(The photo: a grape vine climbed in my open window and selected a little pit-fired stirrup vessel sitting on the sill. When I had to close the window against the September chill, it held on.)
Thursday, Sept. 13th: I’ve recently started reading Michael Pollan’s book, “The Botany of Desire”. It’s an interesting read, so far. He suggests that, in the same way bees and apple trees use each other to fulfill their own purposes, we could step back and look at humans as another sort of bee: a tool some plants use to succeed environmentally, replicate themselves and carve out a niche in the ecosystem.
He says it can be argued that, despite our human tendency to put ourselves in the lead role, agriculture and human “domestication” could just as rightly be thought of as “something the grasses did to people as a way to conquer the trees”.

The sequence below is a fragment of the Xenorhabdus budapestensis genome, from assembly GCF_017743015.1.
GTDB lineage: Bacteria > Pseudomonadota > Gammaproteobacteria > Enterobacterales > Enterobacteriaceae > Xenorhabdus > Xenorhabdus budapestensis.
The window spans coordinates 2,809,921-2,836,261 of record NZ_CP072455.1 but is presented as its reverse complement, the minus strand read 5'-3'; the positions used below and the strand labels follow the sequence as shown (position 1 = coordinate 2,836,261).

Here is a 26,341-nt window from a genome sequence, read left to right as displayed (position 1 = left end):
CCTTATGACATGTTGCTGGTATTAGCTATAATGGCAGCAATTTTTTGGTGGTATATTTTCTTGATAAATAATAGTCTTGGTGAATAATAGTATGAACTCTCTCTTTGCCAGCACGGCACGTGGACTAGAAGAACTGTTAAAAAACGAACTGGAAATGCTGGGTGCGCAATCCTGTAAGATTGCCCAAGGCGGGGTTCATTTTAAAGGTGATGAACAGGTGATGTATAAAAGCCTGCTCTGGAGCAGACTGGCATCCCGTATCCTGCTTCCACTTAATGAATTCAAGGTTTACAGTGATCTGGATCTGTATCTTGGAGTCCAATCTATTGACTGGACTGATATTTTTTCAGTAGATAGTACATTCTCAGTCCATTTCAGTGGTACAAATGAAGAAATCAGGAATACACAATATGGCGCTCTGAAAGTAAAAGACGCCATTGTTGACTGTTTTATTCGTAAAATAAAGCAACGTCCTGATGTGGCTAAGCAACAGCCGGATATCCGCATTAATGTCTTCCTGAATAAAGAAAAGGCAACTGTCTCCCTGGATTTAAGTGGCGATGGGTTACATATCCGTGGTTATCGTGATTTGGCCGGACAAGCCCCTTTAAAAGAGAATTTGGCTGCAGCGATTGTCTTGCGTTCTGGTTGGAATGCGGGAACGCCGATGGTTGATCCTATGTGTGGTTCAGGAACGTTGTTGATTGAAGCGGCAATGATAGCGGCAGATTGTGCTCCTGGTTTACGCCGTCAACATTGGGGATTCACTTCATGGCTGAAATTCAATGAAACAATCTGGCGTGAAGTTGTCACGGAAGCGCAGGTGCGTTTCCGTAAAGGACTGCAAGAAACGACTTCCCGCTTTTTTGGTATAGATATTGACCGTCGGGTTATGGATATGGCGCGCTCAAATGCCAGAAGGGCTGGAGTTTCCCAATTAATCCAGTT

This kind of head tilting perspective just tickles me to no end.
One of his quotes, too, seemed to weave itself into the studio, and my ongoing inner dialogue about art and intention, goal and process, failure and experiment. I feel like trying risky new work, making things that are spontaneous or poorly planned, or destined to failure and thus volunteering for extreme measures — is part of the process, however nerve wracking. Problems arise and the solutions to them can become new paths to follow to uncharted territory.
Pollan says, about the ant that cultivates its own fungus garden, or the insectivorous plant that smells like carrion to attract flies, that evolution has little to do with intention or will, but rather it’s a slow function of trial and error.
“Such traits”, writes Pollan, “are clever only in retrospect. Design in nature is but a concatenation of accidents, culled by natural selection until the result is so beautiful or effective as to seem a miracle of purpose”.